Tribeca 2012: Sarah Silverman Jokes Over Nude Scene Prep, Blasts Opponents of Gay Marriage and Abortion

Sarah Silverman Tribeca Take This Waltz Talk - H 2012
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Sarah Silverman Tribeca Take This Waltz Talk - H 2012

The comedy star spoke with reporters at the screening of her film "Take This Waltz" on Sunday and proved no issue is too personal or political for her to tackle.

As might be expected, Michelle Williams and Sarah Silverman were polar opposites in their presences on the red carpet at Sunday's Tribeca Film Festival screening of Take This Waltz. Williams, for her part, was sweet and introspective, speaking with a polite hush and smile; Silverman, on the other hand, proved an open book, regaling reporters with stories of a very intimate nature.

So, when asked about the full-frontal nude shower scene she shares with Williams in the Sarah Polley-directed relationship dramedy, Silverman had no problem giving full-front detail.

"The actual day wasn't bad. It was very supportive, and you forget it once you do it, but the morning leading up to it, I overgroomed," she shared with a group of reporters. "You know when you even and even and even until nothing's left? It was bad. Never try to even from the top. Let the top be the top. ... It was all right. I wish it was fuller. Michelle's was so full and awesome."

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The scene, of course, wasn't a gratuitous shot designed for titillation; instead, it is simply a frank and unflinching look at what Silverman says is an everyday occurrence. 

"The thing, and I want to be able to say this because Sarah Polley isn't here, but she always says she wrote that scene because women are naked together all the time," she said. "You're in the shower at the Y, or one of you is in the tub and one of you is reading a magazine, you're hanging out and trying on clothes -- it's such a common, everyday thing for women that's never reflected in movies. There's so much nudity in movies, but it's always sexual.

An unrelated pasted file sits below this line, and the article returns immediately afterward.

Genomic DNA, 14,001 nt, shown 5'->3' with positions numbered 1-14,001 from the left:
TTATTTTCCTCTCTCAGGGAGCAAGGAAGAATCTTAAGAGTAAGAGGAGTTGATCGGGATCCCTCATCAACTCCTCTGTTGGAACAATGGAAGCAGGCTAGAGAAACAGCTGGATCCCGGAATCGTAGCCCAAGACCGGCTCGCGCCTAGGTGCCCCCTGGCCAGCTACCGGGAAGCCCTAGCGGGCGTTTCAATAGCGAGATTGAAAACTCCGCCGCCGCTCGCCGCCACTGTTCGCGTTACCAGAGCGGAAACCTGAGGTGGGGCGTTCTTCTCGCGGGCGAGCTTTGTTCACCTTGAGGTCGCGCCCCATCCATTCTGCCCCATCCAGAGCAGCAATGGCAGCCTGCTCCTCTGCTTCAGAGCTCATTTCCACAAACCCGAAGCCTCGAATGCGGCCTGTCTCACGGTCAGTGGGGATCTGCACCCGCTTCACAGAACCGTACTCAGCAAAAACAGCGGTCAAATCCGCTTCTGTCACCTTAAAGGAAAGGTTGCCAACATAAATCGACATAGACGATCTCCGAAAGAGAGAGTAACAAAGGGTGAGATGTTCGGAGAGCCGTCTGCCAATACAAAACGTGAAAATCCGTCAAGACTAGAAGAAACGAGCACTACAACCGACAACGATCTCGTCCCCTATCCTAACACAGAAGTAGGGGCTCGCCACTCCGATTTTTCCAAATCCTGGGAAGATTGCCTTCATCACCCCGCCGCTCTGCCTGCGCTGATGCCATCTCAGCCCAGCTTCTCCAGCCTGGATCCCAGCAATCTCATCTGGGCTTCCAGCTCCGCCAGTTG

"You never see nudity that is not in a sexual way, so this is that," Silverman continued. "And I'm in it, and ego-wise it's horrifying, but if I can take myself out of it, I think it's amazing. It's jarring. It's genuinely jarring because it's not funny, it's not sad, it's not dramatic -- it's kind of everyday life."

Just as her film works its way from comedy to more serious business matters, the star had no problem shifting gears to politics and some of today's most contentious social issues.

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"Gay marriage is something that Newark Mayor Cory Booker said it best: Some things are not meant to be a vote. Some things are a right. And if things like that were left for a vote, he said, I wouldn't be where I am today -- meaning anything that is civil rights," Silverman said, paraphrasing the charismatic politician. "Because people don't always know what's best. Their fears keep them from being open and being fair. And so that would just be not up for a vote. Gay marriage, legal, with a big f---ing apology for the past few years."

And while a tweet poking fun at abortion opponents that she posted last week drew some criticism, Silverman remained quite vocal about her support for a woman's right to choose.

"It's a woman's body. A man would never allow there to be a law telling him what he can do with his body," she said. "The fact that insurance [doesn't] want to cover contraception, and yet Viagra is covered by insurance. It's a joke, and people should be ashamed -- and they will be when they look back on it."